Bats are the only mammals capable of true flight. With extremely elongated fingers and a wing membrane stretched between, the bat’s wing anatomically resembles the human hand.

Over 1,200 bat species can be found worldwide, and bats make up over a fifth of all mammal species on earth. Unfortunately, bats in the United States face many threats, including climate change, habitat loss, infectious disease, and wind energy production.

Bat populations have declined by the millions due to the devastating impacts of white-nose syndrome, a fungal disease that infects species like the Indiana bat, northern long-eared bat, tricolored bat, and other bats that hibernate through winter in caves. Migratory bats, like the hoary bat, are not affected by white-nose syndrome but something about their migration patterns and their tree roosting lifestyle appear to put them at enhanced risk for collision with wind turbines.

Defenders' Impact

Bats are critically important to maintaining healthy ecosystems, so Defenders of Wildlife is working in support of policies and management that address major threats.

Working together with our allies in the conservation community, Defenders is fighting to protect the habitats that bats need to survive and to promote a healthy and sustainable environment. We sued the U.S. Fish and Wildlife Service (FWS) for denying the northern long-eared bat full protection under the Endangered Species Act (ESA) and we also petitioned to list the tricolored bat.

In 2017, at the Conference of the Parties to the 12th Convention on the Conservation of Migratory Species of Wild Animals in Manila, Philippines, we helped to secure protections for four species of migratory bats.

Our renewable energy team is engaged across the country to promote responsible wind energy, advocating for safer turbine operation and innovative bat-deterrent technology.


Habitat loss, diseases like white-nose syndrome, human disturbance and development, and climate change are threatening bats.

What You Can Do

Reduce pesticide use. Leave natural roosting habitat like dead or decaying trees up if possible. Protect water quality. Respect cave closures to avoid disturbing hibernating bats and spreading white-nose syndrome. Support responsibly-operated wind energy.

The largest bats have a 6-foot wingspan. The smallest bat is around an inch long and may be the world’s smallest animal (it weighs 0.07 ounces—less than a dime!).
The longest known lifespan of a bat in the wild is 41 years for a Brandt’s myotis.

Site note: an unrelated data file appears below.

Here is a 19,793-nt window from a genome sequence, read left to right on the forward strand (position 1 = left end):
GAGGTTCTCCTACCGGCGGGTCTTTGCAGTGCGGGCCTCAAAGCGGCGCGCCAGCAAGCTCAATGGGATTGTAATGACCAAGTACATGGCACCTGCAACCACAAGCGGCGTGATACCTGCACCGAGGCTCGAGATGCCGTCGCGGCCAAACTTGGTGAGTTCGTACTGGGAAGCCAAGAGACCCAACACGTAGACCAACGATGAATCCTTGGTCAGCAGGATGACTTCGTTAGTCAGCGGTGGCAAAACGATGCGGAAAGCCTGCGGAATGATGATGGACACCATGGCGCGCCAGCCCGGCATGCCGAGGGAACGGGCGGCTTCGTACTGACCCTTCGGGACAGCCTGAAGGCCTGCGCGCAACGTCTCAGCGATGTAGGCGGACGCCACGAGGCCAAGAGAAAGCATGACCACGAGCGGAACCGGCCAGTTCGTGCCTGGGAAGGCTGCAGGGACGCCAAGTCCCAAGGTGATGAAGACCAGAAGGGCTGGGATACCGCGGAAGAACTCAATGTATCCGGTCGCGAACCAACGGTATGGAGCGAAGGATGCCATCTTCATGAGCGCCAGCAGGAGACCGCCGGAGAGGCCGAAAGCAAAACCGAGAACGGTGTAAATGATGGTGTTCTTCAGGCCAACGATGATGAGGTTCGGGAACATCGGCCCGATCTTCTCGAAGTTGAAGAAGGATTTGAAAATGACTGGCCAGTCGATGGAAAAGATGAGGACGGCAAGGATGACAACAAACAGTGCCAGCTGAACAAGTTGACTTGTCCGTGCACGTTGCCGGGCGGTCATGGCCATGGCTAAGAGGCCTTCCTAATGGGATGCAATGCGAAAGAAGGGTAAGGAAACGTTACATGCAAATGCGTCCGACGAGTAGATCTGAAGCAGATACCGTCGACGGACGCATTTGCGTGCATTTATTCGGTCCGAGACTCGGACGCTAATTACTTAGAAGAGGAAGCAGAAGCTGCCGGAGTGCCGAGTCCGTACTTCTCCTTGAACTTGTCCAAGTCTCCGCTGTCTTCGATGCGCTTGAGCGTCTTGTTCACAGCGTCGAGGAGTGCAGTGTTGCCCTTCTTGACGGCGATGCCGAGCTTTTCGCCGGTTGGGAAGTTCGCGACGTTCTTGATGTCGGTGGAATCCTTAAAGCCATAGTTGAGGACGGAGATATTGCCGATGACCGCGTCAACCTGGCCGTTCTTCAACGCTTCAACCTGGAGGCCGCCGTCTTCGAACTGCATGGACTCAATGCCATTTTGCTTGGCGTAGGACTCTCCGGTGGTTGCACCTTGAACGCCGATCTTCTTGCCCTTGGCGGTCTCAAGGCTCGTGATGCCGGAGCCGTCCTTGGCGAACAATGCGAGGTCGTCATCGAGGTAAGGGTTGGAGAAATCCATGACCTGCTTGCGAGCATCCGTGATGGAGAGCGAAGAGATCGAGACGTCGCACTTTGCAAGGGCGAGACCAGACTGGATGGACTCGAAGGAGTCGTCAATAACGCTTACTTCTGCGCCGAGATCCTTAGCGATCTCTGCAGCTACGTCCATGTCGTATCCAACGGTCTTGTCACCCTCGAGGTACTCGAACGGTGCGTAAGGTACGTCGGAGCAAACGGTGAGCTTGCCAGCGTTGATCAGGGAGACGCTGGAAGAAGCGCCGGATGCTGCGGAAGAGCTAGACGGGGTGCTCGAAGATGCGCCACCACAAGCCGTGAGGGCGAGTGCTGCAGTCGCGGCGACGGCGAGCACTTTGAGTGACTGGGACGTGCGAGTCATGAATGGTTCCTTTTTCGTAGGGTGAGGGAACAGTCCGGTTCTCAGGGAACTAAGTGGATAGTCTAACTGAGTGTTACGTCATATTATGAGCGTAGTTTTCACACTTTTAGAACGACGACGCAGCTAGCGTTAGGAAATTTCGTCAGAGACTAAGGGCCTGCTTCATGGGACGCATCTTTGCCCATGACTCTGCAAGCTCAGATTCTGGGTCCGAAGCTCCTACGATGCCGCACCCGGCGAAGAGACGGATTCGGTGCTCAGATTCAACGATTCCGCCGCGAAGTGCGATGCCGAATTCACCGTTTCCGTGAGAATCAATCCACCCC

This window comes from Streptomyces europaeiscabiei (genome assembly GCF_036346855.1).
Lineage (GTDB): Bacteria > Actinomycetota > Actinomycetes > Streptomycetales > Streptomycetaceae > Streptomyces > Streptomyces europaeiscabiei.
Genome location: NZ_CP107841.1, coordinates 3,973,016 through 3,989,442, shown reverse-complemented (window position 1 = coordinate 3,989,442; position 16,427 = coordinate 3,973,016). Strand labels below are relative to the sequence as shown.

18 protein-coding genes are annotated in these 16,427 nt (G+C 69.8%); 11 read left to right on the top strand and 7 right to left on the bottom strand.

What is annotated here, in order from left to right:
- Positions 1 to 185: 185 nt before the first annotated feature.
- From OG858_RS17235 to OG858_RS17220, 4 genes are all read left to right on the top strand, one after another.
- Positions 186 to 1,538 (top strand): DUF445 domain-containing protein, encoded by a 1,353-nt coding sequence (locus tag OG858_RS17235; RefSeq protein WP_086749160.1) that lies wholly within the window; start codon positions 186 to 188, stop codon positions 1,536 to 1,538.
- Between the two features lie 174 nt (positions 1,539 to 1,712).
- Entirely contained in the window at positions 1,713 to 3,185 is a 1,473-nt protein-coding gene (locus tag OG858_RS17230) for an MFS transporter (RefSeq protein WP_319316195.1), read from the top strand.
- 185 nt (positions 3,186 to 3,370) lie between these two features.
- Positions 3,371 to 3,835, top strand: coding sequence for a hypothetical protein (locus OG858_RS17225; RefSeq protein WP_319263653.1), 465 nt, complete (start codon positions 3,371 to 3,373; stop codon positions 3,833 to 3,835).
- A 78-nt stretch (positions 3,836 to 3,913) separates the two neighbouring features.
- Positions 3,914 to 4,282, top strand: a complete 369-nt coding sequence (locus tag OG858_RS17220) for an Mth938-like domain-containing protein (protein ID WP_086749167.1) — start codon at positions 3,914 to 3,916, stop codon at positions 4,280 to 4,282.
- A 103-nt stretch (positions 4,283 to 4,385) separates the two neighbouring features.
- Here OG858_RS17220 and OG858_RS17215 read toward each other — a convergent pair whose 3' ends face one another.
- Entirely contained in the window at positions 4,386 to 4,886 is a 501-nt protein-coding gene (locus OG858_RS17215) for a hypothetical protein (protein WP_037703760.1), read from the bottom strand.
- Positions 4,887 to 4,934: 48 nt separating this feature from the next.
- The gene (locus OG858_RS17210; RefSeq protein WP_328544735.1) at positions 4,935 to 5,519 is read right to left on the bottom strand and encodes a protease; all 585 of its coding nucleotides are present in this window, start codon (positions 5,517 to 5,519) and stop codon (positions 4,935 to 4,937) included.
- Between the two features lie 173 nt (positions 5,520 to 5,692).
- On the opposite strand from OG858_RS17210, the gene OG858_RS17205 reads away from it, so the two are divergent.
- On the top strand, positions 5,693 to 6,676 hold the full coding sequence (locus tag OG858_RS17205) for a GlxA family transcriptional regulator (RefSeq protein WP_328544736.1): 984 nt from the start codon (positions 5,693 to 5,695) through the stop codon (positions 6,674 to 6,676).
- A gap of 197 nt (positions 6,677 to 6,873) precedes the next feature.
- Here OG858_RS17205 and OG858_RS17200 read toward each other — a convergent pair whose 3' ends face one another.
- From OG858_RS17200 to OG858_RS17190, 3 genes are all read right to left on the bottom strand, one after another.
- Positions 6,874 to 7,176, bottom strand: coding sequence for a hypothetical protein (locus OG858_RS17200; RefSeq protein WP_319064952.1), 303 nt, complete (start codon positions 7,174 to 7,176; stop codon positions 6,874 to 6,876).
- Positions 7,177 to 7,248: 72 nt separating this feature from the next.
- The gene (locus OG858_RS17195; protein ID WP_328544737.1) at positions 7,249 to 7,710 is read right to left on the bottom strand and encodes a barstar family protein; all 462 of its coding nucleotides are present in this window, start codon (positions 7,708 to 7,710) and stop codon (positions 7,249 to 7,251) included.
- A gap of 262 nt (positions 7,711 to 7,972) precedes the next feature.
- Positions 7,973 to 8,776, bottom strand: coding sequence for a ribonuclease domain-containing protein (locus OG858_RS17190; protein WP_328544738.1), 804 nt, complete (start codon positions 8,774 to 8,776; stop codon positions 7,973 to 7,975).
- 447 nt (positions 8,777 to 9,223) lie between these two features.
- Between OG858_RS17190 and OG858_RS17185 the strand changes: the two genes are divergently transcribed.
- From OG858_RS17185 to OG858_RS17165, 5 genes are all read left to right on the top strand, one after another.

Bats can be found almost anywhere in the world except the polar regions and extreme deserts.


While some bat populations number in the millions, others are dangerously low or in decline.


Some bats have evolved a highly sophisticated sense of hearing called echolocation. They emit sounds that bounce off objects in their path, sending echoes back to the bats. From these echoes, the bats can determine the size of objects, how far away they are, how fast they are traveling and even their texture, all in a split second. To survive the winter some species of bat migrate, others hibernate, and yet others go into torpor (regulated hypothermia that can last from a few hours to a few months).


For their size, bats are the slowest-reproducing mammals on Earth. At birth, a pup weighs up to 25 percent of its mother’s body weight. Offspring are cared for in maternity colonies in some species, where females congregate to bear and raise young. 
Gestation: 40 days - 6 months (bigger bats have longer gestation periods)
Litter Size: Usually one pup


70% of bats consume insects, contributing to natural pest control. There are also fruit-eating bats that help seed dispersal; nectar-eating bats that are important pollinators; carnivorous bats that prey on small mammals, birds, lizards and frogs; fish-eating bats, and perhaps most famously, the blood-drinking vampire bats of South America (which, contrary to popular belief, do not feed on humans).


Northern Long-eared Bat
Asheville, NC

Conservation Groups Sue Forest Service Over Nantahala-Pisgah Forest Plan

This week, a coalition of conservation groups filed a lawsuit over glaring flaws in the Nantahala-Pisgah Forest Plan that put endangered forest bats at risk

Wildlife and Wild Places

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